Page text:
Submitted by Kristine Strangis, EPF Volunteer
What does it mean to be recovered? This is the ultimate question, right? When one suffers from an eating disorder, we tend to think in rigid ways; everything in our worlds is black and white, all or nothing, this or that, etc. But, what if we were to stop that unattainable train of thoughts?
We tend to think that our recovery stories need to have a beginning, a middle, and that perfect happy ending where we fly off into wonderland and scream freedom. But, what if we take that narrowed and perfectionistic thinking, and turn it into something more infinite and flexible? Easier said then done of course; but, in time, we begin to realize that in recovery, and life for that matter, there is no end to the story, but rather a life full of new beginnings.
Throughout my long, but enlightening journey battling an eating disorder, I have found recovery to mean that I am living my life to my fullest, enjoying every moment of the journey, and taking everything one step at a time. One of the most important lessons that I have learned is that life is a journey and that anything worth fighting for takes time, dedication, hard work, and hope.
Recovery is not a linear progression, but rather, a process that is full of ups and downs, twists and turns, slips and slides; it can be so confusing at times, and that is why we need to stop thinking so hard about it and just let it be what it is. Those of us with eating disorders tend to be deep thinkers and highly intelligent, which is why this simplistic thinking can be so hard for us to just do. But, the moment I realized that I could not think my way around the problem and needed to take action against my eating disorder was the moment when I finally started to get it. All that I had to do was love, let go, and live.
Love. This was hard. Relationships have always been tough for me, especially since I am an introverted person, but they are crucial to recovery, and that is why it is so important that you have a support team in place and multiple people that you can trust to turn to when your eating disorder gets loud. My support system consists of my family, friends, co-workers, fellow volunteers and advocates for mental health rights, and my online recovery support groups. I keep trying to add on to the list because you can never have enough support. Throughout my recovery, I slowly started letting people into my life again and, once I started opening up to them about my struggles, nearly everyone that I reached out to was compassionate and wanted to help. Every now and again you will get someone who leaves, but that just means that they were not a good friend in the first place. You will never know until you try, right? As I opened up and accepted others back into my life, I started to accept myself and, eventually, learned to love myself for all that I am.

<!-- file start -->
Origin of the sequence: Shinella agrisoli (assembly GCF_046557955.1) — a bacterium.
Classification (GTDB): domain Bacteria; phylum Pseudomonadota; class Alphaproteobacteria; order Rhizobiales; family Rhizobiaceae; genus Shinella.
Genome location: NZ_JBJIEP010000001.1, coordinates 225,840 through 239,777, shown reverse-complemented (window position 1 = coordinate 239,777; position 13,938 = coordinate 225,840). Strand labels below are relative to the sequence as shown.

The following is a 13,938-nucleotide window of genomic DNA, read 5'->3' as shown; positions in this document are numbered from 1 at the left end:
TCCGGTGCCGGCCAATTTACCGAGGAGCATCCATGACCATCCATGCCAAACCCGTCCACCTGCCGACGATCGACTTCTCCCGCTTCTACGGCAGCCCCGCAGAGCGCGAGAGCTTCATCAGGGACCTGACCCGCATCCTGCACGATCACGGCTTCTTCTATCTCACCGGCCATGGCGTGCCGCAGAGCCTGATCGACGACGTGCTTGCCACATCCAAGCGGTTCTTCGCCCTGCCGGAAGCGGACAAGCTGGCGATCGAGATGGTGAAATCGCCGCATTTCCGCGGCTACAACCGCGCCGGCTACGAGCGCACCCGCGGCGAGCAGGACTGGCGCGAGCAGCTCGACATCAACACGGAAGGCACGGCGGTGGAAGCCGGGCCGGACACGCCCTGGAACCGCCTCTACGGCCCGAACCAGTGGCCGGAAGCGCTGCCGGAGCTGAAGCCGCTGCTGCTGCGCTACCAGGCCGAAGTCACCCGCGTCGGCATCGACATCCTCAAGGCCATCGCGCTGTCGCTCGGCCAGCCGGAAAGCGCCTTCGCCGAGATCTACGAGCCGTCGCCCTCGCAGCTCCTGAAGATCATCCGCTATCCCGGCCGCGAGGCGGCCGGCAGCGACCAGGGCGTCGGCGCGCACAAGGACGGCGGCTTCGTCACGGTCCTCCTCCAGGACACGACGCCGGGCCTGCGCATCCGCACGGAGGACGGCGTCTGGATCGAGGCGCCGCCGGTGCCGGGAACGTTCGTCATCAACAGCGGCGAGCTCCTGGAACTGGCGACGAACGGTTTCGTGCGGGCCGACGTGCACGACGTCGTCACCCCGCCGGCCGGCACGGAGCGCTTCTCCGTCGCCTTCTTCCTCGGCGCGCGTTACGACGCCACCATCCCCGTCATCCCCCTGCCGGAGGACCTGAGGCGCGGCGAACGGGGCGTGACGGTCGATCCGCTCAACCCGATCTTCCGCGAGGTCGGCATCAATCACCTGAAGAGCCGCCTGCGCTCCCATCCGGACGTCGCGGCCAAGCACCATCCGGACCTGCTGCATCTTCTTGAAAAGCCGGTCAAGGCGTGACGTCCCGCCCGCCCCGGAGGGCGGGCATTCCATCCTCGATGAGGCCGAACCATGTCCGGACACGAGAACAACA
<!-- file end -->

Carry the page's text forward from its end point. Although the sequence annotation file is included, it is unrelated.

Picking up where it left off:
Live. This is an important one. Once you have learned to love others and accept yourself, you need to start exploring life outside of your comfort zone. The eating disorder is so manipulative and controlling and it will feel like it is your whole identity, but it is not. There is a beautiful person inside just waiting to break free, you just have to give him/her a chance to shine through the darkness of the eating disorder. I did this by continuing to explore all of the things that I thought I would be interested in; for example, I tried to bring some of the hobbies that I used to love doing back into my life such as playing the drums, kickboxing, writing, journaling, and reading; I also tried new things such as knitting, nail painting, drawing, yoga, volunteering, and meditation. Some of these things took hold right away and others did not, but the point is that I tried each and every one. Recovery is about exploration, and the only way that you are going to find yourself beyond the eating disorder is by finding what it is that you are passionate about and grabbing hold of it.
Let go. I know that this sounds nearly impossible, believe me, it took a long time-seven years!-for me to get to this point, but eventually I learned to just let my eating disorder go. Eating disorders are all about control; it creates this illusory sense of control over food, exercise, weight, etc. that, ironically, leaves us feeling powerless. Well, in order to overcome your eating disorder, you must let go of control and give all of it over to the experts-your treatment team. I know that it is going to be extremely hard to trust them, but no one said that recovery was easy. In fact, it is probably going to be the hardest thing you have ever done, but think about who is really in control here, the eating disorder, not you, and therefore, you need to let it go.
Overall, recovery is a journey. I believe that recovery is an individual process; you will know when you are there when you start living your life, not the eating disorders, not the one that anyone else tells you should be, but your life. To me, being recovered means living in a place of balance, not that fantasy happy ending where everything is all rainbows and sunshine, and not a miserable life with an eating disorder, but rather my life. I am recovered because, even when I struggle or slip, I keep choosing recovery, I keep choosing to live in the moment, continuing to do the next right thing, even when I slip.
Life is a journey, and I am choosing to live mine.